That was easier said than done. I’d tried once before and failed—and as a result, Daxton had been in a coma long enough to miss the worst of the fight. When he’d woken up, he’d pretended not to know I wasn’t Lila, but we both knew who I really was. I was nobody to these people. I had been raised as far away from the life of a VII as you could get, in a group home full of Extras born to parents who were only allowed one child. It hadn’t been the most luxurious upbringing ever, but at least I could have had a cheeseburger without having to beg. And at least I’d known exactly who I was. The more time I spent as Lila, the less certain I became that I knew myself anymore at all.

“Think you can handle another hour?” said Knox, crossing his arms over his broad chest.

“One more hour,” I muttered, trying to shove aside my frustration. Knox was right; I’d known exactly what I’d agreed to, and playing nice with the Ministers was part of it. “But Benjy gets to stay with me tonight after the meeting.”

He raised an eyebrow. “You know the risks.”

“I’ll pretend I’m staying in your suite. You can tell everyone we had the best sex of your life—”

“It would probably be the worst.”

I kicked his shin with my heel. “You’re a jerk tonight.”

He swore and rubbed his leg. “And you’re going to get you and your boyfriend killed if you don’t—”

The doorknob rattled, and without warning, Knox pinned me to the wall. His fingers tangled in my straw-colored hair, and his lips found mine as he kissed me with burning hunger I couldn’t escape. I didn’t fight him. Better to be forced to kiss him every once in a while than to have someone catch us talking about my real identity—or worse, the rebellion against the government that we were leading together.

The door opened, and I broke away from Knox, trying my best to look embarrassed. “If you don’t mind, we’re sort of busy—”

I stopped, and all the air left my lungs. Even after two months of coming face-to-face with him on nearly a daily basis, Prime Minister Daxton Hart never failed to make my heart skip a beat. And not in a good way.

He loomed in the doorway, his bushy eyebrows raised in surprise. They were slowly going salt-and-pepper, matching his dark hair that was graying at the temples. “I apologize. I didn’t mean to interrupt,” he said in a smooth voice. “Lila, darling, your guests are anxiously awaiting your return.”

I held his stare. His dark eyes met mine, and for several seconds, neither of us blinked. Knox had no idea that the Prime Minister knew who I was. Daxton had kept his own secret masterfully, only tipping his hand at Augusta’s funeral in order to scare me into compliance. It hadn’t worked. This was our own private game of chicken, and I wasn’t going to be the first to blink.

“We’ll be along in a minute, sir,” said Knox. For a moment, I almost felt bad for him. He was the only one in the room who didn’t know what was really going on. I should’ve told him Daxton remembered everything—that should’ve been my first conversation after the funeral. But no matter how much I trusted him more than the others, I didn’t trust him completely, and I’d hesitated, focusing on rallying the people for the Blackcoats instead. Eventually time had passed, and I knew the fallout would be bad—the kind we would never recover from. So instead I’d selfishly held on to the truth as a trump card, to play when I needed it most. Or to never play at all.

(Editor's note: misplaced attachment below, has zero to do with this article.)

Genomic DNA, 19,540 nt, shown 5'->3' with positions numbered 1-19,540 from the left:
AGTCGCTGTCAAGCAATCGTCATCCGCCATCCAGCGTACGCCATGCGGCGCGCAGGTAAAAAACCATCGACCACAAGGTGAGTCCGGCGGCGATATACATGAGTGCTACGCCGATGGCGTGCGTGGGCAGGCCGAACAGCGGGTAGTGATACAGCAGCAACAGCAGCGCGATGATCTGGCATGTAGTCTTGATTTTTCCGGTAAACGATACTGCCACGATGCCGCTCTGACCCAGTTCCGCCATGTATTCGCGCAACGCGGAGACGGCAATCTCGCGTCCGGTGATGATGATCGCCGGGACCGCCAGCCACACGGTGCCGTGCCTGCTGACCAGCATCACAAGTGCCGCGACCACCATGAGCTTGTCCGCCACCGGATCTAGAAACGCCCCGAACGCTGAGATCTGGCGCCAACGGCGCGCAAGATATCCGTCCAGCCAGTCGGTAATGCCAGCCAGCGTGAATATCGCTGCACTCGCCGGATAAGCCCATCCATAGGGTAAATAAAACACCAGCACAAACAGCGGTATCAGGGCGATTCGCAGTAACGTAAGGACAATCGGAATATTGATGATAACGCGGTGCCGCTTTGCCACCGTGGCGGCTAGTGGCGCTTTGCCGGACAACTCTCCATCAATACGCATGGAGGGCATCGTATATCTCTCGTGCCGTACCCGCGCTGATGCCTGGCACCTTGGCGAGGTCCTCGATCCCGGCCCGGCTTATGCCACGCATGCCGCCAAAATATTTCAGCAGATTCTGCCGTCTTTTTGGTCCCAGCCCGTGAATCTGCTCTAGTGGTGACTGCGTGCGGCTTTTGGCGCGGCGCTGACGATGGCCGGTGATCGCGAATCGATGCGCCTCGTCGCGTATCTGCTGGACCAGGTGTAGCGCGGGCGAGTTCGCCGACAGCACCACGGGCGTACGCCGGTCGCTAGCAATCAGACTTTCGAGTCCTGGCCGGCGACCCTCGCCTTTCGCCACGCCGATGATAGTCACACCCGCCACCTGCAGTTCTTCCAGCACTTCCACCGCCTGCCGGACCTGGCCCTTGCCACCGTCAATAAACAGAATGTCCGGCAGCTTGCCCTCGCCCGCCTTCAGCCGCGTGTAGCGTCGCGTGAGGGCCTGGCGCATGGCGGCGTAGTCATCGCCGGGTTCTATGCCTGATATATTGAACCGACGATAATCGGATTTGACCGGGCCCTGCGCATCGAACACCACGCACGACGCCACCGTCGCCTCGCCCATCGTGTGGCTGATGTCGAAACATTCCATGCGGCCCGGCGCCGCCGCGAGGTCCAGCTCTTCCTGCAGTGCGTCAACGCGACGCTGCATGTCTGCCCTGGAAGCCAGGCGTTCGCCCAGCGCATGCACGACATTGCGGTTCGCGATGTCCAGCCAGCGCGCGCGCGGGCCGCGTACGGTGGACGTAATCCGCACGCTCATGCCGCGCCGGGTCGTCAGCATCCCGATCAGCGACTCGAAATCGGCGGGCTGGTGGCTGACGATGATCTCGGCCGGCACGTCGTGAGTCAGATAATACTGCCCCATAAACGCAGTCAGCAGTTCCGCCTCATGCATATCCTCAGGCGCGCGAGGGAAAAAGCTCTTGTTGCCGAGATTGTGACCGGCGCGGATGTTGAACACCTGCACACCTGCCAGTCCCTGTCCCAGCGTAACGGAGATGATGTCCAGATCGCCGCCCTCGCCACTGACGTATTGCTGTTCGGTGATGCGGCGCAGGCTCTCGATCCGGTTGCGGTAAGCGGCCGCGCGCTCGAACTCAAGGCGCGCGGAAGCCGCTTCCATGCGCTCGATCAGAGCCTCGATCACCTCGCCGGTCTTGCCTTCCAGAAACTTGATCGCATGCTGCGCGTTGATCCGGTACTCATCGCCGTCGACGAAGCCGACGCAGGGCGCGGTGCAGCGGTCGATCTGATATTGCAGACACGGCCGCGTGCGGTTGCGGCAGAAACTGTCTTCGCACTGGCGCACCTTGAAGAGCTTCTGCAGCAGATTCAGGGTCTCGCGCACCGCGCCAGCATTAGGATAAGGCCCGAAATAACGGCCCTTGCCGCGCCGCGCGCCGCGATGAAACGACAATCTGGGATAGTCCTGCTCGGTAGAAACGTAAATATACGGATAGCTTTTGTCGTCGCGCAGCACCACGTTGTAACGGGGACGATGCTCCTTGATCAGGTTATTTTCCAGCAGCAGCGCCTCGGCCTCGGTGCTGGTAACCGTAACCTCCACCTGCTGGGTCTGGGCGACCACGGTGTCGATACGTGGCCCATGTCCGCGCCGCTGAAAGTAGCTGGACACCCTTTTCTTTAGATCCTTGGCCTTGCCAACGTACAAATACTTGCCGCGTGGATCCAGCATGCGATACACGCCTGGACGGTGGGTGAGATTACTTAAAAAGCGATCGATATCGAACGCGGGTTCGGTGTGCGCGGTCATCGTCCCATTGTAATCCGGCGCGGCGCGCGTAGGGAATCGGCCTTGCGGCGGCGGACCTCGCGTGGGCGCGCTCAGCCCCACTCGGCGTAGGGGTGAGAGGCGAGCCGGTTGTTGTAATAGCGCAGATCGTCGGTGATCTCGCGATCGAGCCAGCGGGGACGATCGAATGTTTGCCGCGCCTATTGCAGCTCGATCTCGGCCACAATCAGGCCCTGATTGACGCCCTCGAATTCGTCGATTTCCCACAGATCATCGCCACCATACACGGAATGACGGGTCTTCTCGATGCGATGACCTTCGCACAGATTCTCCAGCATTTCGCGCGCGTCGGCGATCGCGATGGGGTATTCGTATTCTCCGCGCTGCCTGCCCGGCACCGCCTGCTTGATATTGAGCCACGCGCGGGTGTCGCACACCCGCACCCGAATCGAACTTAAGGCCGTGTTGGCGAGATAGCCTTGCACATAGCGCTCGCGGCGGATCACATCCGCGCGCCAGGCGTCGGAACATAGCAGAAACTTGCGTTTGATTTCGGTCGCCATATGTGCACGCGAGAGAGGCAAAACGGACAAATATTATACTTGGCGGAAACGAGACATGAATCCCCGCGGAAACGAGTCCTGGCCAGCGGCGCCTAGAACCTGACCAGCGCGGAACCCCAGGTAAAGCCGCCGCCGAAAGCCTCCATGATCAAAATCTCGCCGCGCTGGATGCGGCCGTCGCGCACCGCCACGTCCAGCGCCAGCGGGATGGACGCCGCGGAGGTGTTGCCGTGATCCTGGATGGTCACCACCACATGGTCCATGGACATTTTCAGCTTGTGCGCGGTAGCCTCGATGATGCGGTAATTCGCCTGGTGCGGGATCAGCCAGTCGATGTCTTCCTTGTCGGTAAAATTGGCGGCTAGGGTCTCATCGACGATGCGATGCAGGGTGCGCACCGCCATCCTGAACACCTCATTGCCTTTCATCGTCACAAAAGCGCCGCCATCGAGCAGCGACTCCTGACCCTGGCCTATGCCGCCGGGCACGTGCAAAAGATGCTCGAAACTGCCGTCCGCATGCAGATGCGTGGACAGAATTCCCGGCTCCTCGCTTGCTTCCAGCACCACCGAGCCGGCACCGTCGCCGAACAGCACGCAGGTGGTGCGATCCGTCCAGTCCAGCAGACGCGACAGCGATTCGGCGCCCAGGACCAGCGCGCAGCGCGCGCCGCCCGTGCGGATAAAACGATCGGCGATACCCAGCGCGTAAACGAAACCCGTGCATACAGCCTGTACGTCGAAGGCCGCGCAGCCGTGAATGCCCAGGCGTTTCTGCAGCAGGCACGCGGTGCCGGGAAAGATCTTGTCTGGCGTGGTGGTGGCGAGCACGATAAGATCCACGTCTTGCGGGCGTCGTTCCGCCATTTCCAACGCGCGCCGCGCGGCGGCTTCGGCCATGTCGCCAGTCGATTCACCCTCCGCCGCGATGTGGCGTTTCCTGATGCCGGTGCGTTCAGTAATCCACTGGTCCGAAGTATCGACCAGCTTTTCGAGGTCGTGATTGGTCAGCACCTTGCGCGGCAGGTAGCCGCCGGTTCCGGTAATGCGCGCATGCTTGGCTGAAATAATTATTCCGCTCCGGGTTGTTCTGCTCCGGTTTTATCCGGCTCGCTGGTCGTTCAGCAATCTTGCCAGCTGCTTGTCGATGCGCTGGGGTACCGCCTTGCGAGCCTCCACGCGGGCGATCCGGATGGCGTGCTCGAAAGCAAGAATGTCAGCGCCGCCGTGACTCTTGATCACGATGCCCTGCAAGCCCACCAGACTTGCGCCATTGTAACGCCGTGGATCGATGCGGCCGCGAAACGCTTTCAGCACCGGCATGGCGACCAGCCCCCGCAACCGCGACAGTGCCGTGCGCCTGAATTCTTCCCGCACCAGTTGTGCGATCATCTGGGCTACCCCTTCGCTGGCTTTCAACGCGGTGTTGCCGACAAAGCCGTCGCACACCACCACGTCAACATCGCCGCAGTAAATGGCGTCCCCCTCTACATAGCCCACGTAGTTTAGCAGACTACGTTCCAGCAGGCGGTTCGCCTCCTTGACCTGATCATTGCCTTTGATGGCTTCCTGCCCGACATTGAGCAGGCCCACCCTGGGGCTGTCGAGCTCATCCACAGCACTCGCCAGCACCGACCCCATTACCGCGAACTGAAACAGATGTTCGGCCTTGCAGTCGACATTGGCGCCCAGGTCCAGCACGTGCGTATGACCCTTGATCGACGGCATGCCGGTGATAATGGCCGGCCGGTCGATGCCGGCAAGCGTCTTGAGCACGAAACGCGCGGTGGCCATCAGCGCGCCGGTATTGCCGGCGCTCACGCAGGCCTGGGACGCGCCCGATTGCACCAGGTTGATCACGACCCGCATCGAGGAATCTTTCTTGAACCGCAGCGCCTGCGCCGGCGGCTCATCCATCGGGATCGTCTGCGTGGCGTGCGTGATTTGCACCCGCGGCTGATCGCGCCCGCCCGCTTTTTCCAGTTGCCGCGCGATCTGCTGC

Knox did know one thing, though: the secret that I had given up at the funeral, when I had brushed my fingertips against the VII on the back of Daxton’s neck and felt the V underneath. I wasn’t the only Hart who had been Masked. The only difference between us was that I still had my handler breathing down my neck. Now that Augusta was dead, the man pretending to be Prime Minister Daxton Hart had no one to stop him from doing whatever he wanted—including killing anyone who dared to step in his way. When everyone I cared about happened to be doing exactly that, it made things personal.

“One minute.” Daxton raised a finger in emphasis. “I would hate for you to miss your birthday surprise, Lila.”

I shuddered to think what he might have cooked up for me, but I forced a smile. “One minute.”

As soon as he shut the door, I leaned in to Knox’s ear and whispered, “How are we getting away for the meeting? He’s not going to let me out of his sight.”

“Leave that to me,” whispered Knox, and he winked. Backing away, he ran his fingers through his hair and smoothed his black shirt and trousers. I tugged on my short purple dress. Three months ago, I would have never believed I’d be allowed to touch silk, let alone wear silk dress after silk dress custom made for me. As nice as the wardrobe was—and the shoes, and the food, and the luxuries I could have never dreamed of as a III—it wasn’t worth risking my life pretending to be Lila, and it definitely wasn’t worth risking Benjy’s by dragging him along.

I swore. He was still waiting for me. “I’m supposed to meet Benjy for a minute—”

“You’ll see him after the meeting.” Knox tucked a stray lock of hair behind my ear. “No matter how bad tonight is shaping up to be, don’t do anything stupid, Kitty. I mean it. Whatever brief flash of joy you get out of it won’t be worth being sent Elsewhere, and you know it.”

Yes, I did. “Benjy and I. All night in your suite.”

“All night, as long as I don’t have to hear you.” Knox smirked and opened the door. A round of applause met us as we walked arm in arm back into the throng of VIs, and several people I didn’t recognize descended upon us, drinks in hand. I steeled myself for another round of pointless small talk. I’d long since stopped trying to remember names. Lila wouldn’t have bothered, and I wasn’t about to make the effort when all they wanted out of me was the power behind my VII. If only they knew what lay underneath it.

Tags: Aimee Carter The Blackcoat Rebellion Science Fiction